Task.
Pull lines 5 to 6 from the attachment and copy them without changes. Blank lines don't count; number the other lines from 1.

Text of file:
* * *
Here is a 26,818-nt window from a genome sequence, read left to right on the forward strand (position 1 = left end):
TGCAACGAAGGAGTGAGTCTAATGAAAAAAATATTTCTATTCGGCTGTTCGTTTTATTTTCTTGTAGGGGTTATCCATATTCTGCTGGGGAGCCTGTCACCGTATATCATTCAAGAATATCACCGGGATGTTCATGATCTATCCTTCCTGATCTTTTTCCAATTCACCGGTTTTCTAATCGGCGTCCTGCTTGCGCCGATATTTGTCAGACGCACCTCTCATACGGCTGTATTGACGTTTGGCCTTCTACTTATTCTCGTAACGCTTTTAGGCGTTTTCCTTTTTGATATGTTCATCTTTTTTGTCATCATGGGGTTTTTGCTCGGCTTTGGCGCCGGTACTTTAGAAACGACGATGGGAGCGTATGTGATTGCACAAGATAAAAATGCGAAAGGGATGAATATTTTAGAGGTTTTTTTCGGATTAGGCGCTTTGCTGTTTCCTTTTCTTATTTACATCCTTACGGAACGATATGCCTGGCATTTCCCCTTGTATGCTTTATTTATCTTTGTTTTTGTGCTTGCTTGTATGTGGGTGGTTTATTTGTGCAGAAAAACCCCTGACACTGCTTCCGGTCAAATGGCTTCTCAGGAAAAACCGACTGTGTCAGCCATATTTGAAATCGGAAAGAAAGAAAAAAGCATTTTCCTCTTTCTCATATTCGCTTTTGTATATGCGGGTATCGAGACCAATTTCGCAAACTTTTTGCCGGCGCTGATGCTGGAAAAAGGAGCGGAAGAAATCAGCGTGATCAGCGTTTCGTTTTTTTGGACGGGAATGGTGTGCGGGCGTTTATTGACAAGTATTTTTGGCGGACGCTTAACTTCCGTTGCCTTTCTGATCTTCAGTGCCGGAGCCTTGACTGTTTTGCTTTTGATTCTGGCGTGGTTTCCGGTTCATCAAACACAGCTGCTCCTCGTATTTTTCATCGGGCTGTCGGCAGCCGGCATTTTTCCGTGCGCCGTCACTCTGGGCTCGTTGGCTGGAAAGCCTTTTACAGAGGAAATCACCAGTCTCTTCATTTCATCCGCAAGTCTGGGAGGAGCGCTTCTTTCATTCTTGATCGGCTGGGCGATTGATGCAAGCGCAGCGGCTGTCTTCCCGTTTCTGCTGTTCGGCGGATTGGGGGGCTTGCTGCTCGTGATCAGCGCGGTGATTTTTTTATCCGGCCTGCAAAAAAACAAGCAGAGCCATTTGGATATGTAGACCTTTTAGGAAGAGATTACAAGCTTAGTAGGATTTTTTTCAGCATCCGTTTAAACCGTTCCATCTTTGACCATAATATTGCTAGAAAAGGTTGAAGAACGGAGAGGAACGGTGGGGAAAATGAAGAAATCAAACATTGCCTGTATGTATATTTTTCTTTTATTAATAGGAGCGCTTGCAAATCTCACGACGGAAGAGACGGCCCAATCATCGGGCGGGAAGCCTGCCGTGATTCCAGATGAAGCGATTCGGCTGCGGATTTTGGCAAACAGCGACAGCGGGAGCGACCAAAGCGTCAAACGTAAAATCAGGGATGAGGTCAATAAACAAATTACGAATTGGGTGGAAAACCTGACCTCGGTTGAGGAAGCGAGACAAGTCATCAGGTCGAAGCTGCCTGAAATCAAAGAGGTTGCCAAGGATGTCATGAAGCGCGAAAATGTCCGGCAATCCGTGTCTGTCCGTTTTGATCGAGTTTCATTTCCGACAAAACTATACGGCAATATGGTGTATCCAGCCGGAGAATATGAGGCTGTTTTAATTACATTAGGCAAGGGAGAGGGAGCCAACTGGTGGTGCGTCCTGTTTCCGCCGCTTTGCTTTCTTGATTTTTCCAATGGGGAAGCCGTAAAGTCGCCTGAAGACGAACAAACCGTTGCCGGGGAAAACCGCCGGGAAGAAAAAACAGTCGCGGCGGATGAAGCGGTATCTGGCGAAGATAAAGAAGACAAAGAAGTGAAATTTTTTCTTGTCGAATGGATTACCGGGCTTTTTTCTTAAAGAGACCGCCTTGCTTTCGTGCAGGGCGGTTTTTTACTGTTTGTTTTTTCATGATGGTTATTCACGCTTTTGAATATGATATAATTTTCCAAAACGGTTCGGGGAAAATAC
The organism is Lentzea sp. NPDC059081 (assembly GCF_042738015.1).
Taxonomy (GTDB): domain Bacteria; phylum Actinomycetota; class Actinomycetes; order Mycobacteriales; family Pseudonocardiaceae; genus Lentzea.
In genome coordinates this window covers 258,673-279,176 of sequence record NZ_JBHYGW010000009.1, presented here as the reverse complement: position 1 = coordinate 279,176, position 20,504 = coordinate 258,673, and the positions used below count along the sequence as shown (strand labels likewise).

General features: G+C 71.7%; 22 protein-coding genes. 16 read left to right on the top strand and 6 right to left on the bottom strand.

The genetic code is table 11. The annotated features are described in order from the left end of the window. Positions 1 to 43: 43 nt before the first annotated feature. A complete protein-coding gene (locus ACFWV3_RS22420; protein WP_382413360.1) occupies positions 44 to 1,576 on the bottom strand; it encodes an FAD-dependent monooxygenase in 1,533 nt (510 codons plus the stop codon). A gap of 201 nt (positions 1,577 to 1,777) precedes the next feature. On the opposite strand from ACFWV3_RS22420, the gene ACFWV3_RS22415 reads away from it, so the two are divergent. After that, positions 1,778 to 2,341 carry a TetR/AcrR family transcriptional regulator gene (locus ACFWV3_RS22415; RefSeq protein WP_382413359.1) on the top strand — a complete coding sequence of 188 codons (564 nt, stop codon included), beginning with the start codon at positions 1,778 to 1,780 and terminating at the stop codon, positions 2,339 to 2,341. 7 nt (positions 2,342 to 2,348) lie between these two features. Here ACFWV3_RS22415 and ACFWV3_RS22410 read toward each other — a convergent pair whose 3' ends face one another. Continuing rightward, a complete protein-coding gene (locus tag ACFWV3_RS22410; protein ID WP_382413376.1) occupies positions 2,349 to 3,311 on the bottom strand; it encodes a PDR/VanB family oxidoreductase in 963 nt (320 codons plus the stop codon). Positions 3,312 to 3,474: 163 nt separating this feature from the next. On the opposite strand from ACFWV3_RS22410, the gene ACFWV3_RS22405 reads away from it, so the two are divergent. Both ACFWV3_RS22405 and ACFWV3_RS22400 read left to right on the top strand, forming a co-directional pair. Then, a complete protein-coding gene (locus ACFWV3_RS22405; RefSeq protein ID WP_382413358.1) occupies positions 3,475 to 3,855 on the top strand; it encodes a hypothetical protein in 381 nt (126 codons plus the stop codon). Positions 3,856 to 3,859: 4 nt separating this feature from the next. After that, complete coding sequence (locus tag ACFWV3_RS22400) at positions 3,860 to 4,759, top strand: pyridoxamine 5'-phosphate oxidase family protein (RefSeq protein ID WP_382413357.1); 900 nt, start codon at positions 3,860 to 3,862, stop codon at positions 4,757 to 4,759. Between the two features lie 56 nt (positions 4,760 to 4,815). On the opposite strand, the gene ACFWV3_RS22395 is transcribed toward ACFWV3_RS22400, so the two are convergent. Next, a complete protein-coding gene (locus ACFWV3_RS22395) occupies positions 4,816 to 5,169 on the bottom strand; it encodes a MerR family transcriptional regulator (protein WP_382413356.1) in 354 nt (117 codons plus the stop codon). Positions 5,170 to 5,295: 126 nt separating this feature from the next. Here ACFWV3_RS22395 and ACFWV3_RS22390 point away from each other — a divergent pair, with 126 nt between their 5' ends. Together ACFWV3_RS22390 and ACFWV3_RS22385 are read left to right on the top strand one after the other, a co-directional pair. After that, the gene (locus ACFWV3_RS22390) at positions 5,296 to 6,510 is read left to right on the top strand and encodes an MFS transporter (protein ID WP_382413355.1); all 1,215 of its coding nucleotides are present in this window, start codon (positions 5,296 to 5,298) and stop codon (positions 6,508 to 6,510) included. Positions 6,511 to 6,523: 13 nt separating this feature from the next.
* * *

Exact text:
In genome coordinates this window covers 258,673-279,176 of sequence record NZ_JBHYGW010000009.1, presented here as the reverse complement: position 1 = coordinate 279,176, position 20,504 = coordinate 258,673, and the positions used below count along the sequence as shown (strand labels likewise).

General features: G+C 71.7%; 22 protein-coding genes. 16 read left to right on the top strand and 6 right to left on the bottom strand.